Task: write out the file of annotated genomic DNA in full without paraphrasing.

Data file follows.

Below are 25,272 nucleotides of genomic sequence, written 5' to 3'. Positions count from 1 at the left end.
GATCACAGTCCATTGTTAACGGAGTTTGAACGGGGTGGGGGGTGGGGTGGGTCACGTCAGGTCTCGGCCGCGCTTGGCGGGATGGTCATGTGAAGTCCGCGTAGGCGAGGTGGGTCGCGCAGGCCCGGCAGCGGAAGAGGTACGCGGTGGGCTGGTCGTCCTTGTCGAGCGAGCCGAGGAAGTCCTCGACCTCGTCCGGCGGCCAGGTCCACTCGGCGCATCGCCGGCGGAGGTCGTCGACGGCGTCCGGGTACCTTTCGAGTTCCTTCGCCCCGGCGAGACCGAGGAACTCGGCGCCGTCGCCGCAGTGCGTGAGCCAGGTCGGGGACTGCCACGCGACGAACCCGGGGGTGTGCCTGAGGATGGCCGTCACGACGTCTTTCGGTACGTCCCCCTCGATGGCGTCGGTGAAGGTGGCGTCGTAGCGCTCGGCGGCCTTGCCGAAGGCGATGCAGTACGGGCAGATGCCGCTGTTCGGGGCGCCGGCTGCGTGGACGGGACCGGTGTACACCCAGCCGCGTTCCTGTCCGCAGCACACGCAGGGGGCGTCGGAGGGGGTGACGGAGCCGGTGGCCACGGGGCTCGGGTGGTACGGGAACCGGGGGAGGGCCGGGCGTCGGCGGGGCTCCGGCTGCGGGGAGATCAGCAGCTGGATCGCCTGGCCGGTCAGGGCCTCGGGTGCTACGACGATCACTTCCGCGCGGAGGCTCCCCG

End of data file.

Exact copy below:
Below are 25,272 nucleotides of genomic sequence, written 5' to 3'. Positions count from 1 at the left end.
GATCACAGTCCATTGTTAACGGAGTTTGAACGGGGTGGGGGGTGGGGTGGGTCACGTCAGGTCTCGGCCGCGCTTGGCGGGATGGTCATGTGAAGTCCGCGTAGGCGAGGTGGGTCGCGCAGGCCCGGCAGCGGAAGAGGTACGCGGTGGGCTGGTCGTCCTTGTCGAGCGAGCCGAGGAAGTCCTCGACCTCGTCCGGCGGCCAGGTCCACTCGGCGCATCGCCGGCGGAGGTCGTCGACGGCGTCCGGGTACCTTTCGAGTTCCTTCGCCCCGGCGAGACCGAGGAACTCGGCGCCGTCGCCGCAGTGCGTGAGCCAGGTCGGGGACTGCCACGCGACGAACCCGGGGGTGTGCCTGAGGATGGCCGTCACGACGTCTTTCGGTACGTCCCCCTCGATGGCGTCGGTGAAGGTGGCGTCGTAGCGCTCGGCGGCCTTGCCGAAGGCGATGCAGTACGGGCAGATGCCGCTGTTCGGGGCGCCGGCTGCGTGGACGGGACCGGTGTACACCCAGCCGCGTTCCTGTCCGCAGCACACGCAGGGGGCGTCGGAGGGGGTGACGGAGCCGGTGGCCACGGGGCTCGGGTGGTACGGGAACCGGGGGAGGGCCGGGCGTCGGCGGGGCTCCGGCTGCGGGGAGATCAGCAGCTGGATCGCCTGGCCGGTCAGGGCCTCGGGTGCTACGACGATCACTTCCGCGCGGAGGCTCCCCG